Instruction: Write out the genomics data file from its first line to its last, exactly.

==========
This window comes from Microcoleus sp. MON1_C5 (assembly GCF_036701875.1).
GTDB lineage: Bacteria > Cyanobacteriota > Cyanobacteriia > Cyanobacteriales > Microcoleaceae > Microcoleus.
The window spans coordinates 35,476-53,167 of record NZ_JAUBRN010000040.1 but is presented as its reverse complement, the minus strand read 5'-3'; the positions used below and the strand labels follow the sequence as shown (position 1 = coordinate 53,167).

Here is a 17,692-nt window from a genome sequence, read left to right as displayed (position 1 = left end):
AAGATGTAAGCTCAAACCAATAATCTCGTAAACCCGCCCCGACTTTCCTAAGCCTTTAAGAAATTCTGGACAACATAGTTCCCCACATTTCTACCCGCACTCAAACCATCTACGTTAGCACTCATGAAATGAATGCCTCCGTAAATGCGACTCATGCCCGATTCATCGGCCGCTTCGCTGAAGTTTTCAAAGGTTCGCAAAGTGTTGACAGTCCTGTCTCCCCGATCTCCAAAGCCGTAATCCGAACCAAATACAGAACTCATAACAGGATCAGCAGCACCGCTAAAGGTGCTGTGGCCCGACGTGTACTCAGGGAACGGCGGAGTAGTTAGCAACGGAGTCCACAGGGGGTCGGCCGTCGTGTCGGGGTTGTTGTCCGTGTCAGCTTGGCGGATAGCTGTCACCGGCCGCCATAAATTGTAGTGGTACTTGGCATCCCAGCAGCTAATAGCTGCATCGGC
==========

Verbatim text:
This window comes from Microcoleus sp. MON1_C5 (assembly GCF_036701875.1).
GTDB lineage: Bacteria > Cyanobacteriota > Cyanobacteriia > Cyanobacteriales > Microcoleaceae > Microcoleus.
The window spans coordinates 35,476-53,167 of record NZ_JAUBRN010000040.1 but is presented as its reverse complement, the minus strand read 5'-3'; the positions used below and the strand labels follow the sequence as shown (position 1 = coordinate 53,167).

Here is a 17,692-nt window from a genome sequence, read left to right as displayed (position 1 = left end):
AAGATGTAAGCTCAAACCAATAATCTCGTAAACCCGCCCCGACTTTCCTAAGCCTTTAAGAAATTCTGGACAACATAGTTCCCCACATTTCTACCCGCACTCAAACCATCTACGTTAGCACTCATGAAATGAATGCCTCCGTAAATGCGACTCATGCCCGATTCATCGGCCGCTTCGCTGAAGTTTTCAAAGGTTCGCAAAGTGTTGACAGTCCTGTCTCCCCGATCTCCAAAGCCGTAATCCGAACCAAATACAGAACTCATAACAGGATCAGCAGCACCGCTAAAGGTGCTGTGGCCCGACGTGTACTCAGGGAACGGCGGAGTAGTTAGCAACGGAGTCCACAGGGGGTCGGCCGTCGTGTCGGGGTTGTTGTCCGTGTCAGCTTGGCGGATAGCTGTCACCGGCCGCCATAAATTGTAGTGGTACTTGGCATCCCAGCAGCTAATAGCTGCATCGGC